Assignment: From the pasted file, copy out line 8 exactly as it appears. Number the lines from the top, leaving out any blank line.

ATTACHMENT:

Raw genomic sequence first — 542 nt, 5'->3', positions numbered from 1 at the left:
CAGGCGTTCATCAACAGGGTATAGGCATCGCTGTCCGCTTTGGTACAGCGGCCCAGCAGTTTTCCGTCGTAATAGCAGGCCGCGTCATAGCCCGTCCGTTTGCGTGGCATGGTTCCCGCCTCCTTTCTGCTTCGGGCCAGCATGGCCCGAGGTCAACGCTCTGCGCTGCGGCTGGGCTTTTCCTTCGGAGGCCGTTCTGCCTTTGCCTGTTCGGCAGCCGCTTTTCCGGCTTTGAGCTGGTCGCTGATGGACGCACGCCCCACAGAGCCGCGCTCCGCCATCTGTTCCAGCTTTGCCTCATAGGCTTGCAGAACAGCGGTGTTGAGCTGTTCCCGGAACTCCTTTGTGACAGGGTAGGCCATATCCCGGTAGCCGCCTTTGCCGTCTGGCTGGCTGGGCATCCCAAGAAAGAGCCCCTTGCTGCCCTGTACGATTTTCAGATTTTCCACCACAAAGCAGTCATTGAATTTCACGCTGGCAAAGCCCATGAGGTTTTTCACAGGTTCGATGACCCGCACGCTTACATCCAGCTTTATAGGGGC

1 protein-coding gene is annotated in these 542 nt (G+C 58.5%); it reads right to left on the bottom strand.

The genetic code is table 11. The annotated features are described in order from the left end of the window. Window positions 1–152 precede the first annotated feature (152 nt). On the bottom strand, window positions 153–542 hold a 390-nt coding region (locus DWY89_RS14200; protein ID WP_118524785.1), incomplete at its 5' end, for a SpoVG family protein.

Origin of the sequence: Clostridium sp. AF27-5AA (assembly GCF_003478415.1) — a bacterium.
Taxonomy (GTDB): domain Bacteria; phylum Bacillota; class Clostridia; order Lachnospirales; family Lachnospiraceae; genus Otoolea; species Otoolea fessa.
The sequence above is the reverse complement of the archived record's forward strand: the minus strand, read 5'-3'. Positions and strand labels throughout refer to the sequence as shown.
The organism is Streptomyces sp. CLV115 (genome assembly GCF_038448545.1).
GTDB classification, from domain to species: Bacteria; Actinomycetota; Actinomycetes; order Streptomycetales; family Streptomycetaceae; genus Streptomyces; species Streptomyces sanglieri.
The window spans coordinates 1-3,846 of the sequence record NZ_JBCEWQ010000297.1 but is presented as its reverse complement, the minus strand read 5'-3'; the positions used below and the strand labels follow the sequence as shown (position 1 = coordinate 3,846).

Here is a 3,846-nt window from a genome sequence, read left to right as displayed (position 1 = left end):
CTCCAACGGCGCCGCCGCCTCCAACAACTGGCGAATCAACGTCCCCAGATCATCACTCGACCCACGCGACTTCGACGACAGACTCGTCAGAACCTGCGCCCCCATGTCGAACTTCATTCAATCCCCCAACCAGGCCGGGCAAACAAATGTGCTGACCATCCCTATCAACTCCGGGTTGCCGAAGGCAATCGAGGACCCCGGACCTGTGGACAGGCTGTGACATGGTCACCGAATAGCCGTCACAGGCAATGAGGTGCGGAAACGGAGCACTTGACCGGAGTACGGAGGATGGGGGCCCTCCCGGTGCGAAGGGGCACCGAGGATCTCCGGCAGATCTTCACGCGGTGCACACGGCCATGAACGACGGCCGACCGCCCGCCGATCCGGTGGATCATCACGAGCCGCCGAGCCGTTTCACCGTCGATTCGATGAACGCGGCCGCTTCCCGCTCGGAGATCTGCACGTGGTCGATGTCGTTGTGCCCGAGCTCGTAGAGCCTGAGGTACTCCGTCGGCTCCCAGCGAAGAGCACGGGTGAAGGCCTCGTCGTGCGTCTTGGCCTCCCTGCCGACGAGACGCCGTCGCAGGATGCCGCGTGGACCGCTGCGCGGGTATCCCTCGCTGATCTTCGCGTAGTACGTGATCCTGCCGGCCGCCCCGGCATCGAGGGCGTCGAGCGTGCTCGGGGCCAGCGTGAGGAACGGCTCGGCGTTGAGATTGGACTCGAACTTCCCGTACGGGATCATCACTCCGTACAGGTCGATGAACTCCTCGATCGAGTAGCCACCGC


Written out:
The organism is Streptomyces sp. CLV115 (genome assembly GCF_038448545.1).